WordPress 5.8 is available now, and with it are a LOT of updates. This release expands the role of the block editor to include nearly every area of WordPress. You’ll want to check out all the updates to discover what WordPress 5.8, Full Site Editing, and Block Based Themes mean for your client’s websites.
Why and how to beta test
Do you remember when the Gutenberg Block Editor rolled out? It’s hard to believe that was nearly three years ago now. So many changes were brought forth then, and users have eased their way into using the Block Editor.
We are currently in Phase 2 of Gutenberg’s long-term roadmap, with a focus on customization. You’ll be delighted to discover that many of the largest changes in the 5.8 release will not be automatically available on websites. Features like block-based themes are super exciting, but will not be available unless the theme itself upgrades to include this new experience.
Still, we recommend you testing the release. Testing this version on a sandbox site will help you prepare for updating your clients’ sites and anticipate any changes that need more attention. A temporary domain on a server or a local WordPress instance are ideal places to try out new release features.
What’s new in WordPress 5.8?
Block Patterns help you get a consistent look and layout across your website. You can now browse for block patterns others have created in the new Block Pattern Directory, similar to plugin and theme directories.
At this time, the process to submit a pattern is through GitHub Issue Tracker. In the future, this will be streamlined and it’ll be possible to submit directly through the Pattern Directory itself.
Suggested Block Patterns
The editor will suggest block patterns based on the block you are working with and transition your content into the pattern you select. To start, you can find these pattern suggestions in Heading Block, Query Block, Social Icon Block, Buttons Block, and Paragraph Block. Anticipate more pattern suggestions in future releases.
WebP image support
We know that speed is a major factor in website performance. WordPress 5.8 will now support the WebP format and you can use WebP images as you would a JPEG or PNG image today.
WebP images are around 30% smaller on average than their JPEG or PNG equivalents, resulting in sites that are faster and use less bandwidth.
New filters are coming for images. Duotone filters enable you to select unique colors for the shadows and highlights of a photo. You can use a preset, colors from your theme’s palette, or a custom color of your choice.
Here you will want to consider how clients can make use of these colors. What options will you want readily available for clients to select when adding an image?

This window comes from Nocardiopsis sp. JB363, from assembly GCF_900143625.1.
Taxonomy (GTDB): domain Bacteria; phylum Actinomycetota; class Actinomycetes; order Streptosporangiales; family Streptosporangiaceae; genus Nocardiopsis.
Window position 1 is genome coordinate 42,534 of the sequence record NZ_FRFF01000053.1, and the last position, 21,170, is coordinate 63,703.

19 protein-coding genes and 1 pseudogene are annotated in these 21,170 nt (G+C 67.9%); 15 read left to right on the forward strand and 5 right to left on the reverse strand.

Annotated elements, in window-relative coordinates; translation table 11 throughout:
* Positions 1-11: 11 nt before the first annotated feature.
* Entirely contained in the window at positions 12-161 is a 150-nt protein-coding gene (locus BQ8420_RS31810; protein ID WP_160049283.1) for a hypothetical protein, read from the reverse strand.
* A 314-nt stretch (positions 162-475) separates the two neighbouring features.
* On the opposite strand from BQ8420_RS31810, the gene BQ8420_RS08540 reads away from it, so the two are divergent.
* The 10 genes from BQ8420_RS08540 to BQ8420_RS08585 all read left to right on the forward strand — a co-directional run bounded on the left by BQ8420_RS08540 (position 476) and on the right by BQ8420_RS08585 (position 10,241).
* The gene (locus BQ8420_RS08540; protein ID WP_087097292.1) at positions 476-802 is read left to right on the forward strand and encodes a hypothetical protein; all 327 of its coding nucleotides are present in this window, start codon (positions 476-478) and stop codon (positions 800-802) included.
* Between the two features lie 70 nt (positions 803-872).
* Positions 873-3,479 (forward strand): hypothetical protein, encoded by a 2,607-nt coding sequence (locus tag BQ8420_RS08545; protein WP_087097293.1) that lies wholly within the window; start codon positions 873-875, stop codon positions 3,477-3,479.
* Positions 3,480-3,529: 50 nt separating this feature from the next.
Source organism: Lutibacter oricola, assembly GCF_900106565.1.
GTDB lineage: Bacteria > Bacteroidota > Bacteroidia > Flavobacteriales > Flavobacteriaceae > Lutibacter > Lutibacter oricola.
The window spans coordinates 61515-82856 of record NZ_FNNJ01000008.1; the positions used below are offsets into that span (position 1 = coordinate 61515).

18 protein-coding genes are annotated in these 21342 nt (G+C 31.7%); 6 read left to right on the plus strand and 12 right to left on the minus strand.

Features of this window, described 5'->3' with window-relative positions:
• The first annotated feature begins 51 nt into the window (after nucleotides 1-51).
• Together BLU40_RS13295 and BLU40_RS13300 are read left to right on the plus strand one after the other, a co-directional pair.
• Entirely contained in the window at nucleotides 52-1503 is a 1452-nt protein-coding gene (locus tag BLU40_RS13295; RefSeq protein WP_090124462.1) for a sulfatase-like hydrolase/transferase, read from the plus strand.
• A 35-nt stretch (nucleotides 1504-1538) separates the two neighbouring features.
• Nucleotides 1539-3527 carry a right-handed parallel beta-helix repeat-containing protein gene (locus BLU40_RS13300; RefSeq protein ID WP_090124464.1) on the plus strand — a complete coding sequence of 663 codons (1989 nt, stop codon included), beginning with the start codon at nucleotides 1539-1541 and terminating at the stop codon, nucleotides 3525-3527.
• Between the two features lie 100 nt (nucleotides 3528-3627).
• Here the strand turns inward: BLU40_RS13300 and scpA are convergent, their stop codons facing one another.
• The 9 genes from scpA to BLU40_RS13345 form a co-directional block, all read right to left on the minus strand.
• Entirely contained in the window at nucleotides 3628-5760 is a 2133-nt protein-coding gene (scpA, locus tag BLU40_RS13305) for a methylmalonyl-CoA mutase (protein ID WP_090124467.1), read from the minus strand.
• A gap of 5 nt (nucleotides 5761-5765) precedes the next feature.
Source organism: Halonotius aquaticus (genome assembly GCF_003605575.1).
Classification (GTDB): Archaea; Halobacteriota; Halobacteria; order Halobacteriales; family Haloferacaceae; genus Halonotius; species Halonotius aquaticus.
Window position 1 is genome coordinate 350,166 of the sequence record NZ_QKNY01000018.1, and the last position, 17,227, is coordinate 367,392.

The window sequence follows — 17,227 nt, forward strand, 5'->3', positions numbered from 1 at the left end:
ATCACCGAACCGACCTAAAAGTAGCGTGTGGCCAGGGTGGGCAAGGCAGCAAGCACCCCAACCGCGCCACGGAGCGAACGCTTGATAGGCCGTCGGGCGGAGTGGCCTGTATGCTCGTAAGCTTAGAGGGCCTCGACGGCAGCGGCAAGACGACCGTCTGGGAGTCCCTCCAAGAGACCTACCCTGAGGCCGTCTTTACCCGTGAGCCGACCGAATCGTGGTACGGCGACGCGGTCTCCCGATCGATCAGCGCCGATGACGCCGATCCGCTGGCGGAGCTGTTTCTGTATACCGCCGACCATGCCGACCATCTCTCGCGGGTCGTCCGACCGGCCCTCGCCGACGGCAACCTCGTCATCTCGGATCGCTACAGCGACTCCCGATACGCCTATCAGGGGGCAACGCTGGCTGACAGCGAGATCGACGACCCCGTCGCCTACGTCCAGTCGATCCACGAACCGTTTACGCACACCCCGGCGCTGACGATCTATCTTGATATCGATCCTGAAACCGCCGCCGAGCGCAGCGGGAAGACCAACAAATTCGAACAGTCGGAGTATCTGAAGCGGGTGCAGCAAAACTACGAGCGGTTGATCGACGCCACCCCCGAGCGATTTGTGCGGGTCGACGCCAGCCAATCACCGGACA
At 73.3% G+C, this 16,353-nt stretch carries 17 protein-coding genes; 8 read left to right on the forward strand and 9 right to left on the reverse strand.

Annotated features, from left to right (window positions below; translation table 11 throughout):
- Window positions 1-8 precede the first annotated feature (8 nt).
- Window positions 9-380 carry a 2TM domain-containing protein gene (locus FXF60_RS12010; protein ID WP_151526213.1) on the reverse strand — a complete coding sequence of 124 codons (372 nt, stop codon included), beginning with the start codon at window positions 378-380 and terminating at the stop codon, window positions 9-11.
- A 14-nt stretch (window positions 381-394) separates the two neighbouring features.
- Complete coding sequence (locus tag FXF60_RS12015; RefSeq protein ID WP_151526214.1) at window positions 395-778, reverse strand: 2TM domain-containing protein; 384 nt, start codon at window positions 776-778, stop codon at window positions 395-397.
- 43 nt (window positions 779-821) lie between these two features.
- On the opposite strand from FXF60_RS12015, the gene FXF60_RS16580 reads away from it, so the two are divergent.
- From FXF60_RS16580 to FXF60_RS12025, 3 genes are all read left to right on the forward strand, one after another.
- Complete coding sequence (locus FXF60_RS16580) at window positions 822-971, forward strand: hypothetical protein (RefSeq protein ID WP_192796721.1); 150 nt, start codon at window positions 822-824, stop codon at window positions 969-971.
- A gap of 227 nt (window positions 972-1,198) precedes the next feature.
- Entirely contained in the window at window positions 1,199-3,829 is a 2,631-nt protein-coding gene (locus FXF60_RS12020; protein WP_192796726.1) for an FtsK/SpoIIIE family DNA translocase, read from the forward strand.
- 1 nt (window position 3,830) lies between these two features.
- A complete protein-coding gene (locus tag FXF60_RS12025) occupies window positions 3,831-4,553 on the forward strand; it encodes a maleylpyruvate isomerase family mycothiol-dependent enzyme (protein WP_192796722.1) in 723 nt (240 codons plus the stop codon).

Dropping support for Internet Explorer 11
Less than 1% of all users on the Internet are using IE 11. As Microsoft 365 and others drop support for it, WordPress will also discontinue support.
What does this mean for you? Mostly, users will be unaffected. No new features in future releases will be tested against IE 11. By dropping support, Internet Explorer 11 specific code requirements are no longer needed, which can have a positive impact on your website performance.
Site Health interface
The Site Health tool quickly checks on your WordPress installation to detect common configuration errors and known issues. This feature has been in WordPress previously, and can be found at Tools > Site Health.
WordPress 5.8 expands what can be shown in the Site Health interface. Developers can now add their own interfaces to the Site Health area. Each plugin or theme can include a tab navigation in the Site Health header, or even extend another interface.
When you are checking on your site’s performance, you’ll want to check out Site Health. You may find testing various themes and plugins for conflicts may include support here as well. We’d love to know if you customize this interface for managing your clients’ websites as well.
Block Widgets Editor & Widgets in Customizer
Widgets will now get the Block experience. If you’re a fan of the Block Editor, this will save you time configuring blocks. Head over to Appearance > Widgets or Customizer > Widgets to see the changes. Developers are encouraged to phase out widgets in favor of blocks and can allow users to easily migrate a Legacy Widget block containing a specific widget to a block or multiple blocks.
If your clients actively modify the widgets area, you may want to help them get familiar with this refreshed interface.
Do you want a way to keep blocks out of widgets? See the Classic Widgets plugin.
Embed PDFs with the File Block
You can now use the File Block to embed PDFs. This is a long-requested feature in WordPress.
User Interface Enhancements
Block List View